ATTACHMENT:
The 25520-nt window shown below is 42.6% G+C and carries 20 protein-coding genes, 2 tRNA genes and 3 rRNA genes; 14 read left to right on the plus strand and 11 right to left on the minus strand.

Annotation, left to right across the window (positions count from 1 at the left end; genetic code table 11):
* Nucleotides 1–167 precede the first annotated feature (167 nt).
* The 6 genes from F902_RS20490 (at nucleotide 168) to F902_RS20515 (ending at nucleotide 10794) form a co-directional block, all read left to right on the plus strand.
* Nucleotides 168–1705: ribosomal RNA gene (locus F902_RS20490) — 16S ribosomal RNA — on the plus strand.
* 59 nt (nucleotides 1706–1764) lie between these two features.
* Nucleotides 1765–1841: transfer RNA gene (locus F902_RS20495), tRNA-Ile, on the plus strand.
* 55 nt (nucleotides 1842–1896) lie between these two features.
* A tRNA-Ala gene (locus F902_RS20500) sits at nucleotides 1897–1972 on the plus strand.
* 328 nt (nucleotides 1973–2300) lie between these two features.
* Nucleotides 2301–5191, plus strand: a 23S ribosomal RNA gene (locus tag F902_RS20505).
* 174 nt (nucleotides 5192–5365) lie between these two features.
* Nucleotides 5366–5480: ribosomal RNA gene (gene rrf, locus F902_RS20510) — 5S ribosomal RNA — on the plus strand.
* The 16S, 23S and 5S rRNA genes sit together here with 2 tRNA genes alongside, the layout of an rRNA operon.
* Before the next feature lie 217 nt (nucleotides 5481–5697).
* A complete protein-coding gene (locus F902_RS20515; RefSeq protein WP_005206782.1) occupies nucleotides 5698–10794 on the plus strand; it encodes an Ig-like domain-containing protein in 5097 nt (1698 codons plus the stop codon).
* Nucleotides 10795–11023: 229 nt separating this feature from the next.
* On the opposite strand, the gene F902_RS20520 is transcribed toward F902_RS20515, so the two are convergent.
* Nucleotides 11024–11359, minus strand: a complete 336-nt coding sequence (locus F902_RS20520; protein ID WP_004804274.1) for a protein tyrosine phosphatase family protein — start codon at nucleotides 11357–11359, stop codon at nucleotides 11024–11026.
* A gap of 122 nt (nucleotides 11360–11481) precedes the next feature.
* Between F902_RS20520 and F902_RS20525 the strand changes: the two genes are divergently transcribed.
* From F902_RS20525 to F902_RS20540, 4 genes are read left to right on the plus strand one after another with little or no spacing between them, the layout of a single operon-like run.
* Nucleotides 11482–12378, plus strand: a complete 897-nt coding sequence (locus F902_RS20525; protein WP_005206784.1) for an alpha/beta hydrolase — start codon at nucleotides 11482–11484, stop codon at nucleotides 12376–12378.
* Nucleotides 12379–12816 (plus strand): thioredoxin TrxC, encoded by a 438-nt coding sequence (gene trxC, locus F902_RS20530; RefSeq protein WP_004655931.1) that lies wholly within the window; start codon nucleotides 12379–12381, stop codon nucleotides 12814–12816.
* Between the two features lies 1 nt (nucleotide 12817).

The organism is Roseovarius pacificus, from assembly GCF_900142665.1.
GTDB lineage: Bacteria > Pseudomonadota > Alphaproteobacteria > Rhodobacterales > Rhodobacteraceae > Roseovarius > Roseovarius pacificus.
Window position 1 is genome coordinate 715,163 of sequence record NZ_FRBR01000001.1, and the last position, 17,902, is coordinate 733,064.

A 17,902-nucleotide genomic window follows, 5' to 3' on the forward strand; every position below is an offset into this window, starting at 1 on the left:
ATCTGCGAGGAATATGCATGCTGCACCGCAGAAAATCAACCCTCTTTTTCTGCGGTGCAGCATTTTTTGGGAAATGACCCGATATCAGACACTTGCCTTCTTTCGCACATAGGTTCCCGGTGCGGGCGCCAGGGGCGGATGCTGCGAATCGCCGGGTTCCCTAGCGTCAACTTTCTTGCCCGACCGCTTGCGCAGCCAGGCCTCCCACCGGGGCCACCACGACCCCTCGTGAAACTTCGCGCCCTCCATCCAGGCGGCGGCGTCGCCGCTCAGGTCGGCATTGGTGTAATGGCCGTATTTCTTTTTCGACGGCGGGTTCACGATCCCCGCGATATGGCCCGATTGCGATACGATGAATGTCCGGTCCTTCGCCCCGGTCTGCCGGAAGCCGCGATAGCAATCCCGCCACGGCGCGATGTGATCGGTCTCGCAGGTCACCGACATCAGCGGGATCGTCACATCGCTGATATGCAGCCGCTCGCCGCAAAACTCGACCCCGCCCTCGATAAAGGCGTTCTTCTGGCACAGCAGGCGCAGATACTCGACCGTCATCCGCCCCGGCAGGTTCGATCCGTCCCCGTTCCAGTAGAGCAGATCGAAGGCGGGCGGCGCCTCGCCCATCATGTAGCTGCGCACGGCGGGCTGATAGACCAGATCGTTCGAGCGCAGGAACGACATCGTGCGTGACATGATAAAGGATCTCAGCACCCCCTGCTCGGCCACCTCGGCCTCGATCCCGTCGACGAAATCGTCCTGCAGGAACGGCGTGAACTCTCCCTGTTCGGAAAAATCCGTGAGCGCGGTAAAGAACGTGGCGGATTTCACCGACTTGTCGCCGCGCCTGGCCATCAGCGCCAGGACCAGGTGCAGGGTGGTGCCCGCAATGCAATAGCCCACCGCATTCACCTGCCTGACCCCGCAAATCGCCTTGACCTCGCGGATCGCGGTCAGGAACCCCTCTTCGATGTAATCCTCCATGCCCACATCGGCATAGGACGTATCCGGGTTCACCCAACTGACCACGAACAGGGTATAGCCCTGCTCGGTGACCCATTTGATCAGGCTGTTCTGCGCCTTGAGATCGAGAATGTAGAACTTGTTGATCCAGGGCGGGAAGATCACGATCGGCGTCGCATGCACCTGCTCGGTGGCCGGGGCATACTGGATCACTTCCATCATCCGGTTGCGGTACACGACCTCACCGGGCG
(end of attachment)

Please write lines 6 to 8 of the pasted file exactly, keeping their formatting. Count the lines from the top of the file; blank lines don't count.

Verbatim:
* 59 nt (nucleotides 1706–1764) lie between these two features.
* Nucleotides 1765–1841: transfer RNA gene (locus F902_RS20495), tRNA-Ile, on the plus strand.
* 55 nt (nucleotides 1842–1896) lie between these two features.